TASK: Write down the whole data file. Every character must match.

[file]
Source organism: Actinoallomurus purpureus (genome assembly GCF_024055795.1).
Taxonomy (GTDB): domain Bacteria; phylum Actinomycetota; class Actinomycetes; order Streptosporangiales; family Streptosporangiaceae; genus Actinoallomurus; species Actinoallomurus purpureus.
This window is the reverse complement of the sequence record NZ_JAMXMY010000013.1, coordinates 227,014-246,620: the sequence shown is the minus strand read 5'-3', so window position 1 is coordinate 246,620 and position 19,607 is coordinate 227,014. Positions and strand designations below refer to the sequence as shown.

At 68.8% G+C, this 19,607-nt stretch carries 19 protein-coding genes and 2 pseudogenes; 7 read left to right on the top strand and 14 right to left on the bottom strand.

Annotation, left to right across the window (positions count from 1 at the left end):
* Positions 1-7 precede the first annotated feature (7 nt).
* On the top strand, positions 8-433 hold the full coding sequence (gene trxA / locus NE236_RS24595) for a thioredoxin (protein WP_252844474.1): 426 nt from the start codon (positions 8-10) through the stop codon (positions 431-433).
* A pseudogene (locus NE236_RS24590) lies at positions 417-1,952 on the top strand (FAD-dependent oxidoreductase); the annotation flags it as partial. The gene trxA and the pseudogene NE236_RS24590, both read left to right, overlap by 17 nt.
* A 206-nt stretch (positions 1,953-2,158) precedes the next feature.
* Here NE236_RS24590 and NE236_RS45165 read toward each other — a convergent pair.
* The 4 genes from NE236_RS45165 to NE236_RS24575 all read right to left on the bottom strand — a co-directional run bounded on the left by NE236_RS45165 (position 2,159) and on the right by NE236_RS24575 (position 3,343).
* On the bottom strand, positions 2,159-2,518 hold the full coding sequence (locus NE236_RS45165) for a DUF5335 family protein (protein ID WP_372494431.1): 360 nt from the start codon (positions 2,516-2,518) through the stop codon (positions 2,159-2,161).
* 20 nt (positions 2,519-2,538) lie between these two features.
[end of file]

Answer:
Source organism: Actinoallomurus purpureus (genome assembly GCF_024055795.1).
Taxonomy (GTDB): domain Bacteria; phylum Actinomycetota; class Actinomycetes; order Streptosporangiales; family Streptosporangiaceae; genus Actinoallomurus; species Actinoallomurus purpureus.
This window is the reverse complement of the sequence record NZ_JAMXMY010000013.1, coordinates 227,014-246,620: the sequence shown is the minus strand read 5'-3', so window position 1 is coordinate 246,620 and position 19,607 is coordinate 227,014. Positions and strand designations below refer to the sequence as shown.

At 68.8% G+C, this 19,607-nt stretch carries 19 protein-coding genes and 2 pseudogenes; 7 read left to right on the top strand and 14 right to left on the bottom strand.

Annotation, left to right across the window (positions count from 1 at the left end):
* Positions 1-7 precede the first annotated feature (7 nt).
* On the top strand, positions 8-433 hold the full coding sequence (gene trxA / locus NE236_RS24595) for a thioredoxin (protein WP_252844474.1): 426 nt from the start codon (positions 8-10) through the stop codon (positions 431-433).
* A pseudogene (locus NE236_RS24590) lies at positions 417-1,952 on the top strand (FAD-dependent oxidoreductase); the annotation flags it as partial. The gene trxA and the pseudogene NE236_RS24590, both read left to right, overlap by 17 nt.
* A 206-nt stretch (positions 1,953-2,158) precedes the next feature.
* Here NE236_RS24590 and NE236_RS45165 read toward each other — a convergent pair.
* The 4 genes from NE236_RS45165 to NE236_RS24575 all read right to left on the bottom strand — a co-directional run bounded on the left by NE236_RS45165 (position 2,159) and on the right by NE236_RS24575 (position 3,343).
* On the bottom strand, positions 2,159-2,518 hold the full coding sequence (locus NE236_RS45165) for a DUF5335 family protein (protein ID WP_372494431.1): 360 nt from the start codon (positions 2,516-2,518) through the stop codon (positions 2,159-2,161).
* 20 nt (positions 2,519-2,538) lie between these two features.